Drives: Ooh, Shiny! The Pickup Goes Upscale
You know it's true in your gut--trust it over the facts every time. That's the essence of truthiness, which recently earned the word of the year award from the American Dialect Society after being popularized by Comedy Central's Stephen Colbert. In keeping with that idea, I would like to introduce truckiness, the best word I can come up with to describe the new 2006 Lincoln Mark LT.
The facts tell me that the Mark LT is simply a four-door pickup--with the underpinnings of its parental gold standard, the Ford F-150--that's been gussied up a bit. But I know the truth. It's a whole lot more. Its combination of refinement and ruggedness offers a well-balanced mix for those who like a nice glass of Chardonnay on their weekend fishing trips. Or, as I discovered, those who need to bring home a small couch from Ikea. My lovely two-seater nestled comfortably in the 5.5-foot-long bed as I perched up front in a heated, wide-bottomed leather seat with attractive black piping.
The Mark LT's exterior shines, and that should be taken literally. Chrome adorns nearly everything, including the 18-inch wheels, the toothy grille, the door handles, the exhaust, and the rail bars along the bed. Despite its pretty face, the Mark LT can haul fairly well. It has a payload capacity of 1,620 pounds and can tow up to 8,900 pounds. That's more than enough to get your angling boat to the mountain lake this summer--just turn a dial to 4X4 mode if the terrain becomes knotty. All truckiness considered, the Mark LT is an intriguing experiment that will keep its high style even if it ends up in low places.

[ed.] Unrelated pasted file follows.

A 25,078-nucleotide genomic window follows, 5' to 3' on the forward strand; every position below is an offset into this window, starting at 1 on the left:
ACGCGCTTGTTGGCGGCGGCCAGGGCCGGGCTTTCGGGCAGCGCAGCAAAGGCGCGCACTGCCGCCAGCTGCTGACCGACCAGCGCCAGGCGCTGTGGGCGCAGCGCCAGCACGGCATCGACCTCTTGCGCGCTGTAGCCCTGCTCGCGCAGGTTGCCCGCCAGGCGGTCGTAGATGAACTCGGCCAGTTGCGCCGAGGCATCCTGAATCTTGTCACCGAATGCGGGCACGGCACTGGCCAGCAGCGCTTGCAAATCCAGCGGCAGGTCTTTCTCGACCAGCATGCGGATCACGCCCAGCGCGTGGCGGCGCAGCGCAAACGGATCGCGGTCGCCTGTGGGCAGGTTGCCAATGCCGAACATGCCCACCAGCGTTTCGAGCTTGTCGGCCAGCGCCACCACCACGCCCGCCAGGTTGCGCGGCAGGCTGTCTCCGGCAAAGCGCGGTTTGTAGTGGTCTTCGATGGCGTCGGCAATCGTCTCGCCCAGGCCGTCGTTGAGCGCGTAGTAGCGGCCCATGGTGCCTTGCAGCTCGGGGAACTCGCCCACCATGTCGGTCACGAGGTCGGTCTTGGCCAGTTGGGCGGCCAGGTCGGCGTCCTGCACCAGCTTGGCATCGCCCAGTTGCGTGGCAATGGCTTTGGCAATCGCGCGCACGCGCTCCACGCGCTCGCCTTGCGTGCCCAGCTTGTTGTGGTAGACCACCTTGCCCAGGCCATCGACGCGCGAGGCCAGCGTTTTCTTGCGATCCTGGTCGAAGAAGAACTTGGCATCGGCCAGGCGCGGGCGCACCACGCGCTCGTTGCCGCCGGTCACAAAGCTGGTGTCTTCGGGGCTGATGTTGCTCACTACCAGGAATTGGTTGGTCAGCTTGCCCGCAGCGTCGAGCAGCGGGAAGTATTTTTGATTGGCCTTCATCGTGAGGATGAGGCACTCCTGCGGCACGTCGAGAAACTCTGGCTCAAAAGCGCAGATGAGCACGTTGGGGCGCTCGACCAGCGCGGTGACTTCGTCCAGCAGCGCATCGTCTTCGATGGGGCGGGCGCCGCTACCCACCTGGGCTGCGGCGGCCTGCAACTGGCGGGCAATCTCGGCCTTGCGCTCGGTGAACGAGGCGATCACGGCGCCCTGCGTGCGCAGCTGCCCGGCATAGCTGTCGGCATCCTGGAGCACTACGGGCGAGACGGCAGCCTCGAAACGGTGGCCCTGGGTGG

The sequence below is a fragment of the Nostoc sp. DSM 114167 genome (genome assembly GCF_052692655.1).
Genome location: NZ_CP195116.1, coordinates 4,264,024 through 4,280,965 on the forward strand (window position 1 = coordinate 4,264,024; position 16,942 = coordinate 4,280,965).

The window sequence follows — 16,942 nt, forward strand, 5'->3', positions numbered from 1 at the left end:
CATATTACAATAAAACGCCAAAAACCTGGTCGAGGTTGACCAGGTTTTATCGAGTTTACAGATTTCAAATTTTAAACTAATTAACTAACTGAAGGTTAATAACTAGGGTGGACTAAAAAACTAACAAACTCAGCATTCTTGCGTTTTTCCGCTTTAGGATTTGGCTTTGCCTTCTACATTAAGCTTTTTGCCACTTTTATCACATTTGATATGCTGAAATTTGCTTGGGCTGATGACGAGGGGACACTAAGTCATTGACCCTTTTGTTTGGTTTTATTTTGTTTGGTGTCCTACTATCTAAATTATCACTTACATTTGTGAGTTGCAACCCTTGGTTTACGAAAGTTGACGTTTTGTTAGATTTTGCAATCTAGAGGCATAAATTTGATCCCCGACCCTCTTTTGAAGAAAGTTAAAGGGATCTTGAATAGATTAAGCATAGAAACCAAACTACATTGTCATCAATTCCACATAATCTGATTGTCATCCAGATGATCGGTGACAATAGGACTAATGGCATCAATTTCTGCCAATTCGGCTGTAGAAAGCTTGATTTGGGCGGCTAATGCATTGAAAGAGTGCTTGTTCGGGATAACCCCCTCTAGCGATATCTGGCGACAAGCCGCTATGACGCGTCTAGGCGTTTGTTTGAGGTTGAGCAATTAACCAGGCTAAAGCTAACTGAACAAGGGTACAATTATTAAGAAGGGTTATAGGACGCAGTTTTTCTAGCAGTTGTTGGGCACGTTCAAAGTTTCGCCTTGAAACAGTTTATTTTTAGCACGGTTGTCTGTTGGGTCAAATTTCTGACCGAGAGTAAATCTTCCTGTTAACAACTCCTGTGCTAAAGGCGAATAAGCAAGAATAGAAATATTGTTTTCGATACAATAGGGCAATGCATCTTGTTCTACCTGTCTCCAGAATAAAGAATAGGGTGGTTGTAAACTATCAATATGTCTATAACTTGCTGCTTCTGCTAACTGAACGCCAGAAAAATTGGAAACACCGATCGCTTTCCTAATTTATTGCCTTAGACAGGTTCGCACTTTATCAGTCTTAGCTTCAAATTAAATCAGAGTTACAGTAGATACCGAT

2006 Lincoln Mark LT
$43,110 base price for the 4X4 version, $47,110 as tested
5.4-liter 300-hp V-8 engine; 365 pound-feet of torque; 14/18 mpg
A handy rear window that slides open with the press of a button, temperature-control buttons on the steering wheel, and heavy-duty shock absorbers for a smooth ride over bumpy terrain
The gas mileage dips into SUV territory, and the bed might be too small for some bigger jobs. Parallel parking can be a pain, mainly because the sensing system that beeps if something's behind the truck is very sensitive.
"The Lincoln Mark LT is bright, bold, and brash. You'd be hard-pressed to find a truck with more exterior chrome that isn't a big rig," says Gary Vasilash, editor in chief of Automotive Design and Production magazine.
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